Most laptops vulnerable to attack via peripheral devices, study

Many modern laptops and an increasing number of desktop computers are much more vulnerable to hacking through common plug-in devices than previously thought, according to new research.


Vulnerabilities were found in PCs with Thunderbolt ports running Windows, macOS, Linux, and FreeBSD. Numerous modern laptops and an expanding number of desktops areas are susceptible. A new study shows that attackers can compromise an unattended machine in a matter of seconds through devices such as chargers and docking stations.

Thunderclap is an open-source platform to study the security of computer peripherals and their interactions with operating systems. It can be connected to computers utilizing a USB-C port that underpins the Thunderbolt interface and enables the scientists to explore methods accessible to attackers. They found that potential assaults could assume total responsibility for the target computer.

Dr Theodore Markettos from Cambridge’s Department of Computer Science and Technology said, “In addition to plug-in devices like network and graphics cards, attacks can also be carried out by seemingly innocuous peripherals like chargers and projectors that correctly charge or project video but simultaneously compromise the host machine.”

Computer peripherals such as network cards and graphics processing units have direct memory access (DMA), which allows them to bypass operating system security policies. DMA attacks abusing this access have been widely employed to take control of and extract sensitive data from target machines.

Current systems include input-yield memory the executive’s units (IOMMUs) which can secure against DMA attacks by limiting memory access to peripherals that perform real capacities and just enabling access to non-sensitive regions of memory. Be that as it may, IOMMU security is as often as possible killed in numerous frameworks and the new research demonstrates that, notwithstanding when the protection is enabled, it tends to be undermined.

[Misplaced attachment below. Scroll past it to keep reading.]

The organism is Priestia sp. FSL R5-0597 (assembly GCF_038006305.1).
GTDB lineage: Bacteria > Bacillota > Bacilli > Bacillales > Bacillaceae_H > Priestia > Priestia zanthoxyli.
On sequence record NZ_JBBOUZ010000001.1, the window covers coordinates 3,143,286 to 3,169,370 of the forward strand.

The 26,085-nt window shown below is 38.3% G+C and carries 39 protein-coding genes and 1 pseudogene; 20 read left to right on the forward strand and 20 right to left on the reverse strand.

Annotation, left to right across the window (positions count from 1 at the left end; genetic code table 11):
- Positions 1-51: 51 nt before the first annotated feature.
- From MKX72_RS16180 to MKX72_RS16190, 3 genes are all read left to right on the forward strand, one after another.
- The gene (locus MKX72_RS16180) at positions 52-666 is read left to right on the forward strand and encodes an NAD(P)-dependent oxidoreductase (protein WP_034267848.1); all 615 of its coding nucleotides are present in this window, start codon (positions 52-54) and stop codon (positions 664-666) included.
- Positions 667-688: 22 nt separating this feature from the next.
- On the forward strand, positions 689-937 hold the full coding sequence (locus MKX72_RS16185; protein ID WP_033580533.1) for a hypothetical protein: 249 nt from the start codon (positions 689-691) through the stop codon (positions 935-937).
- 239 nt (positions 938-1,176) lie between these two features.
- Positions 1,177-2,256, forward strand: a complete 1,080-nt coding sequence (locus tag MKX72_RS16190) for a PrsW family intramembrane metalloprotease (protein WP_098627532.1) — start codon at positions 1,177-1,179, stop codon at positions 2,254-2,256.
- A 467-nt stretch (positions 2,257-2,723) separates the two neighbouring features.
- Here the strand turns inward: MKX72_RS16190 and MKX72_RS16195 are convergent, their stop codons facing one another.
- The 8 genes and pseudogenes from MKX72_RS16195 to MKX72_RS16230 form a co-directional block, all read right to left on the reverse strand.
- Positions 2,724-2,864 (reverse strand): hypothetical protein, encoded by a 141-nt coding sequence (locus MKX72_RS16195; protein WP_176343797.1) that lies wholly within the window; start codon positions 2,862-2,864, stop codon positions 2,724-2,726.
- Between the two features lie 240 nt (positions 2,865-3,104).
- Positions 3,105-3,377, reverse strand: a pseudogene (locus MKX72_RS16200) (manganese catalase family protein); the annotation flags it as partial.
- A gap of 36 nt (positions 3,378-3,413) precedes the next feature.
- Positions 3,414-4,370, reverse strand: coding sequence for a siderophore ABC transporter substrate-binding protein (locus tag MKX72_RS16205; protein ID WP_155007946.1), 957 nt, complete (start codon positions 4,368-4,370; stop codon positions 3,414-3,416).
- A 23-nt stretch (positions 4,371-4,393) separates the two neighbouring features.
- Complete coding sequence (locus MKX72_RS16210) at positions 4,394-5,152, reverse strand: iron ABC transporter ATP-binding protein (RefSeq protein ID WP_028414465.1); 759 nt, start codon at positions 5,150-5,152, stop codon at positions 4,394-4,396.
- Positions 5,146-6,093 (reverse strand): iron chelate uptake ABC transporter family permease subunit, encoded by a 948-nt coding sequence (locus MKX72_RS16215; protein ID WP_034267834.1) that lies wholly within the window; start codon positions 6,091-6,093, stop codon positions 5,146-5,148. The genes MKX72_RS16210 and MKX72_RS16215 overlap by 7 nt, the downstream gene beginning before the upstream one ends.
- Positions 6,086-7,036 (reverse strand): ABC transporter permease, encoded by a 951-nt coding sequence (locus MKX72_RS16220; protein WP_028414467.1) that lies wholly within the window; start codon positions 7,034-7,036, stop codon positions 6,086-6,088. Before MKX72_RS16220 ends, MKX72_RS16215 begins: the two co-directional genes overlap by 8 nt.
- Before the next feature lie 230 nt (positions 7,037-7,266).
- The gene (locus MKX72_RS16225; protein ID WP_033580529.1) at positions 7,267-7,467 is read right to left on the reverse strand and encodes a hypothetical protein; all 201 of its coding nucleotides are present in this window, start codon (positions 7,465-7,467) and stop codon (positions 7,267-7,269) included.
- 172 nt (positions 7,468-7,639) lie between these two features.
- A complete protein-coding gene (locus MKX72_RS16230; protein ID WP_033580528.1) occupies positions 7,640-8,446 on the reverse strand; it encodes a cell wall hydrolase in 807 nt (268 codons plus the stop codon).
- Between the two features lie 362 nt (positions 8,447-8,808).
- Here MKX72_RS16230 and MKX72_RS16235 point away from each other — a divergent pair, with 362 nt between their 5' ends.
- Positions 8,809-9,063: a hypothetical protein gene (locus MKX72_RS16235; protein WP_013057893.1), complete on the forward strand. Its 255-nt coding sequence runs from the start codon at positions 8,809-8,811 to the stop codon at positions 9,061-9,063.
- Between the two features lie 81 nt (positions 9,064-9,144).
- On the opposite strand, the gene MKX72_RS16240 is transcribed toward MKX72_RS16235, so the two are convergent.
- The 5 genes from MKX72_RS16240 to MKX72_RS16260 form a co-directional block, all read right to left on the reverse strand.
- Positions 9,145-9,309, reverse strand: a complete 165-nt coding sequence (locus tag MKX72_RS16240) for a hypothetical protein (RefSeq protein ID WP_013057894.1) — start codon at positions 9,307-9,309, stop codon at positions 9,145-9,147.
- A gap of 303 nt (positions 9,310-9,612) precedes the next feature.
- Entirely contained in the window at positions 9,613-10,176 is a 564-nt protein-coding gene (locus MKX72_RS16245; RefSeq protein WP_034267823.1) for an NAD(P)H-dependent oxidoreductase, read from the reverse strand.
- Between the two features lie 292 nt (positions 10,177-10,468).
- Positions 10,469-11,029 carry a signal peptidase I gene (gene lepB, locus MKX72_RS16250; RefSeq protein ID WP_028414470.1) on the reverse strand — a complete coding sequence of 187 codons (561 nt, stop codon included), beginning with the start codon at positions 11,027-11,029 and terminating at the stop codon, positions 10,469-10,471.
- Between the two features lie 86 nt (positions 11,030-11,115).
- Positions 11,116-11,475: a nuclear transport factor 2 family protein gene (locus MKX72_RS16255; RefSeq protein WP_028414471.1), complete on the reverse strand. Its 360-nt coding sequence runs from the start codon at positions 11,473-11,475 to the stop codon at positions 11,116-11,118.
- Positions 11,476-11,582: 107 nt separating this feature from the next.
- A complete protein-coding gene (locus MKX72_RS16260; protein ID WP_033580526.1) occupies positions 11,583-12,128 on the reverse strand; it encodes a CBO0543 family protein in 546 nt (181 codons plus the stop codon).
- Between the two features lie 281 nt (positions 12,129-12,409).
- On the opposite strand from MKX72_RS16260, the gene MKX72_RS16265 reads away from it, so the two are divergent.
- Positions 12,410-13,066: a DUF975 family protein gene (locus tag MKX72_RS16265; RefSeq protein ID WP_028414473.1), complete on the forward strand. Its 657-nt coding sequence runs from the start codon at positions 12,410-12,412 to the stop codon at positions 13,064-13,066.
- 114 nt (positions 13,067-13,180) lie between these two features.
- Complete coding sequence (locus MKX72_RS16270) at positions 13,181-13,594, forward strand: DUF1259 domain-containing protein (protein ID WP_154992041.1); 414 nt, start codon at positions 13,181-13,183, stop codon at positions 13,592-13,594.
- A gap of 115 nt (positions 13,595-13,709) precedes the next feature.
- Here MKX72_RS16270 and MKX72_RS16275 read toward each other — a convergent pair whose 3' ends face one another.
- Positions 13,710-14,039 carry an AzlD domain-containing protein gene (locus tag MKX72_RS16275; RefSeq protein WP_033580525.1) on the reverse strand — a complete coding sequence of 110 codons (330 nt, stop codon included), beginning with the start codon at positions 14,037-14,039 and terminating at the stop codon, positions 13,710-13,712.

Brett Gutstein, a Gates Cambridge Scholar, who is one of the research team said, “We have demonstrated that current IOMMU usage does not offer full protection and that there is still the potential for sophisticated attackers to do serious harm.”

According to the study, solving general problem remains elusive and that recent development, such as the rise of hardware interconnects like Thunderbolt 3 that combine power input, video output and peripheral device DMA over the same port, have greatly increased the threat from malicious devices, charging stations and projectors that take control of connected machines. The researchers want to see technology companies taking further action, but also stress the need for individuals to be aware of the risks.

Markettos said, “It is essential that users install security updates provided by Apple, Microsoft, and others to be protected against the specific vulnerabilities we have reported. However, platforms remain insufficiently defended from malicious peripheral devices over Thunderbolt and users should not connect devices they do not know the origin of or do not trust.”

The research, to be presented today (26 February) at the Network and Distributed Systems Security Symposium in San Diego.

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